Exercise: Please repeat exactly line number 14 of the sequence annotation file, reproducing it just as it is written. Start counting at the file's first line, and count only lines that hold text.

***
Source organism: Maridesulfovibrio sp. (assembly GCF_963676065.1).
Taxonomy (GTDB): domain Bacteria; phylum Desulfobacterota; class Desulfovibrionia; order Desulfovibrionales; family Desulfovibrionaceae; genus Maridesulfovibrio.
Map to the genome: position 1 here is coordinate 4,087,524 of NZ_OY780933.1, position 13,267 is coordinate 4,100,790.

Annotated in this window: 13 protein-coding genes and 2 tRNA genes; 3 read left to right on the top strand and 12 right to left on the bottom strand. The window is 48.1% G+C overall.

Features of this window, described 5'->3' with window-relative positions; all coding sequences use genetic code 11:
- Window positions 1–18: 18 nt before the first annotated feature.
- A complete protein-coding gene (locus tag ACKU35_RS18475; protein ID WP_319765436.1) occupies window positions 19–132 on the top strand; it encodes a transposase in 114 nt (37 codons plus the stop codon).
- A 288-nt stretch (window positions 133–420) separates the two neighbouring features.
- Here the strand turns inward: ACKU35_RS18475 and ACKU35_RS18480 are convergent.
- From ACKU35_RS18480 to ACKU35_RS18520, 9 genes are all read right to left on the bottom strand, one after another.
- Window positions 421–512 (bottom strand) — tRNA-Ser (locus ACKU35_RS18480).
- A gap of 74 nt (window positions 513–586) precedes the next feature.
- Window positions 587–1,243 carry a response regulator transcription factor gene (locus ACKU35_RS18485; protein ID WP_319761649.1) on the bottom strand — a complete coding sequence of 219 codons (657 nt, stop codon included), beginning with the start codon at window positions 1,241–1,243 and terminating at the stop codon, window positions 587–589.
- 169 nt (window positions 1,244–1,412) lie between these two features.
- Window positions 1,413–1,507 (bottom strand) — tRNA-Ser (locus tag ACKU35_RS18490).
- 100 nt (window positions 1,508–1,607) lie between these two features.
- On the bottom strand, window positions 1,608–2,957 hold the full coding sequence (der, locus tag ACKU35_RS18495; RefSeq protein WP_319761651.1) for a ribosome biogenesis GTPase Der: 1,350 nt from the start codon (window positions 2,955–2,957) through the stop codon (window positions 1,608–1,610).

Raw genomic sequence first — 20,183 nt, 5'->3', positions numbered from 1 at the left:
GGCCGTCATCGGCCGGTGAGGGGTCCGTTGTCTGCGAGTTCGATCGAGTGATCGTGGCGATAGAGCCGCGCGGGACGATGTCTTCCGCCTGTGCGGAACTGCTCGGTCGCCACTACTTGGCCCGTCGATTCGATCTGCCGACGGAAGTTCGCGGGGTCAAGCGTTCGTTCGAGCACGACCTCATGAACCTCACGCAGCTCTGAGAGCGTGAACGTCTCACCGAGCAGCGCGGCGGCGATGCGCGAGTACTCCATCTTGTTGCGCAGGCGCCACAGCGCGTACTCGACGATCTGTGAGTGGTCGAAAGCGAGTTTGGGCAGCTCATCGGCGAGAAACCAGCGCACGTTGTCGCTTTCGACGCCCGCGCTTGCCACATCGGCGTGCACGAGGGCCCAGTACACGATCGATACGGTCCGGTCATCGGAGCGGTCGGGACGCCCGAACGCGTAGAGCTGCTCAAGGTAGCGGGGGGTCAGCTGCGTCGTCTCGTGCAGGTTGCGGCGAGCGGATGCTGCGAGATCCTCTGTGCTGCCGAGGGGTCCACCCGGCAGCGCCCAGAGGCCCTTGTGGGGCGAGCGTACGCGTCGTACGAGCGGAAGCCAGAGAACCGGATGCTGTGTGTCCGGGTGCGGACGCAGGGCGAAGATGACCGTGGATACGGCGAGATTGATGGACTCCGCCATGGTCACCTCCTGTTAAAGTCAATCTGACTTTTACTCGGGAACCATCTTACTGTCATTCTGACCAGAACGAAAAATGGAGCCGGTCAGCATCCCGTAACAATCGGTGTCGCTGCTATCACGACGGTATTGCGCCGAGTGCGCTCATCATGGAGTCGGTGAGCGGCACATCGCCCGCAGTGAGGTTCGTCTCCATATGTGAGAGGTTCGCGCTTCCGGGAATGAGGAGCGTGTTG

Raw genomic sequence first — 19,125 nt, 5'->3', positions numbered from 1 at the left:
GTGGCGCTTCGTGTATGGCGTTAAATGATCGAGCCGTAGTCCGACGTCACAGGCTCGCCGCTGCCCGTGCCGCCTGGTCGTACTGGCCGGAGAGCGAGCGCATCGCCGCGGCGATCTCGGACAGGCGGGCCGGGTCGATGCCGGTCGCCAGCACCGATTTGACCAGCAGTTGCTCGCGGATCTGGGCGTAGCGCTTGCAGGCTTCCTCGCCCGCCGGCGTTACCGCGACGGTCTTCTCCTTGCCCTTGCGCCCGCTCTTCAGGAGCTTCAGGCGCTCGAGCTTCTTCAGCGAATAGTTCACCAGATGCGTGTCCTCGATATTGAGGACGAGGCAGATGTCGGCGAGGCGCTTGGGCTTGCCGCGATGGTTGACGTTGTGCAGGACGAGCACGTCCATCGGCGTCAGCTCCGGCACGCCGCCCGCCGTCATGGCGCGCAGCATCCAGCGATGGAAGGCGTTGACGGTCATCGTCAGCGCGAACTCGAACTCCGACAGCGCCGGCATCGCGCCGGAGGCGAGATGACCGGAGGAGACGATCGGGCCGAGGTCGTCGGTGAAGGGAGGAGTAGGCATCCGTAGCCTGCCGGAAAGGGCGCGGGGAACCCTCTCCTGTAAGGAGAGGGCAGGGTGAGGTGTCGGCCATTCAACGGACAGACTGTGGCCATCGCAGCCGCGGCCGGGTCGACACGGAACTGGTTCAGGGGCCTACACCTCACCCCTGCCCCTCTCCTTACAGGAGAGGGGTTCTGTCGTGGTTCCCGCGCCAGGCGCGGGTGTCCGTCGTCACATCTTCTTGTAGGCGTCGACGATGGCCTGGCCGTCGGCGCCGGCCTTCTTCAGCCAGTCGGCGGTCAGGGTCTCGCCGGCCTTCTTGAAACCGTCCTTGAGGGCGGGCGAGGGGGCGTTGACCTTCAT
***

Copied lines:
- 169 nt (window positions 1,244–1,412) lie between these two features.